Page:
Password and Confirm Password matching functionality is one of the very common requirement in most of the applications containing registration forms. We are going to implement the same using React JS in multiple ways without depending on any external library.

Output will be something like this:

When passwords are not matching

When passwords are matching:

We have used bootstrap CSS for styling and you are free to use any CSS of your choice.

How we are going to implement:

We are going to implement password and confirm password matching functionality in React JS application with Function Components in two different ways without using any third party library

  • By using Controlled Inputs
  • By using useRef hook

Matching Password and Confirm Password in React JS using Controlled Input Elements

First we are going to import useState and useEffect along with React which will be used later like this

import React, { useState, useEffect } from 'react'

Now, we are going to create few state variables

    const [password, setPassword] = useState('');
    const [cPassword, setCPassword] = useState('');
    const [showErrorMessage, setShowErrorMessage] = useState(false);
    const [cPasswordClass, setCPasswordClass] = useState('form-control');
    const [isCPasswordDirty, setIsCPasswordDirty] = useState(false);

The password and cPassword state variables will be used to store the values of password and confirm password input elements. showErrorMessage will be used as a flag to display the error message or not. cPasswordClass will be used to change the CSS classes applied on the confirm password element. And finally, isCPasswordDirty is used to display the error message or change the CSS class names only when the user changes the value of confirm password.

Now, we will add the HTML:

return (
        <div className='container' >
            <form>
                <div className="mb-3">
                    <label htmlFor="password" className="form-label">Password</label>
                    <input type="password" className="form-control" id="password" value={password}
                        onChange={(e) => { setPassword(e.target.value) }} />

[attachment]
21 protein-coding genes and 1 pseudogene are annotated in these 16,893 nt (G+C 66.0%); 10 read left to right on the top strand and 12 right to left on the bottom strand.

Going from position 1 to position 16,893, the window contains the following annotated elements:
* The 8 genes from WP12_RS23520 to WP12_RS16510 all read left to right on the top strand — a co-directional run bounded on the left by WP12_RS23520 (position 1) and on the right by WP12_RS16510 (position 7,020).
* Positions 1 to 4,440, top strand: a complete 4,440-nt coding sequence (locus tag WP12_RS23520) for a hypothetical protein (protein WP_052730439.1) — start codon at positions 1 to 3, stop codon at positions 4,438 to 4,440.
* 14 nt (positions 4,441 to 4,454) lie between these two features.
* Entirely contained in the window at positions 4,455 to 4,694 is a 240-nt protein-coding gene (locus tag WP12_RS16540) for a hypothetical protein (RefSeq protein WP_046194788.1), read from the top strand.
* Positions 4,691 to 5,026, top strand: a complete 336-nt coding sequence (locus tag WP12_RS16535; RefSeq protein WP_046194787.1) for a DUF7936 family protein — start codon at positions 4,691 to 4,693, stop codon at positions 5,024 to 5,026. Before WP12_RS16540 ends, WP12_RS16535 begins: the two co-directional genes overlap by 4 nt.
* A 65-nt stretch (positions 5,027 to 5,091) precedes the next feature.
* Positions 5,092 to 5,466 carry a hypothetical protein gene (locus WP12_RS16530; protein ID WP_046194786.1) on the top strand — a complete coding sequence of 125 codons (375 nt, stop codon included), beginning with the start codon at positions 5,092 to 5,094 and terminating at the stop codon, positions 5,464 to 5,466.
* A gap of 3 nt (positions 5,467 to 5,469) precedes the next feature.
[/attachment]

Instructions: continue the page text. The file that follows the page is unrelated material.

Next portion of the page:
</div>
                <div className="mb-3">
                    <label htmlFor="confirmPassword" className="form-label">Confirm Password</label>
                    <input type="password" className={cPasswordClass} id="confirmPassword" value={cPassword}
                        onChange={handleCPassword} />
                </div>
                {showErrorMessage && isCPasswordDirty ? <div> Passwords did not match </div> : ''}

                <button type="submit" className="btn btn-primary">Submit</button>
            </form>
        </div>
    )

In the above code, we added password state variable to the first input element and when the value changes we are changing its value by passing the event target value to setPassword. We used showErrorMessage and isCPasswordDirty to display the error message conditionally.

Instead of assigning static CSS classes, we have assigned cPasswordClass state variable value to confirm password class name.

Now coming to the important part of the task, that is to compare passwords, we want to do it when the value of confirm password changes. Here is what we are doing inside the event handler function

const handleCPassword = (e) => {
        setCPassword(e.target.value);
        setIsCPasswordDirty(true);
    }

You can see in the code above that, we are only assigning the value of confirm password to cPassword state variable by using its setter function setCPassword and also change the value of isCPasswordDirty to true.

We are not comparing the passwords here. Why ? Suppose if we compare the values after setCPassword, since the setter functions are asynchronous in React JS, we will not be having the value of confirm password immediately at that moment. So, we will create a useEffect function which gets executed whenever the value of cPassword changes. In this way, it is guaranteed that the updated value will be available when we are doing the comparison.

useEffect(() => {
        if (isCPasswordDirty) {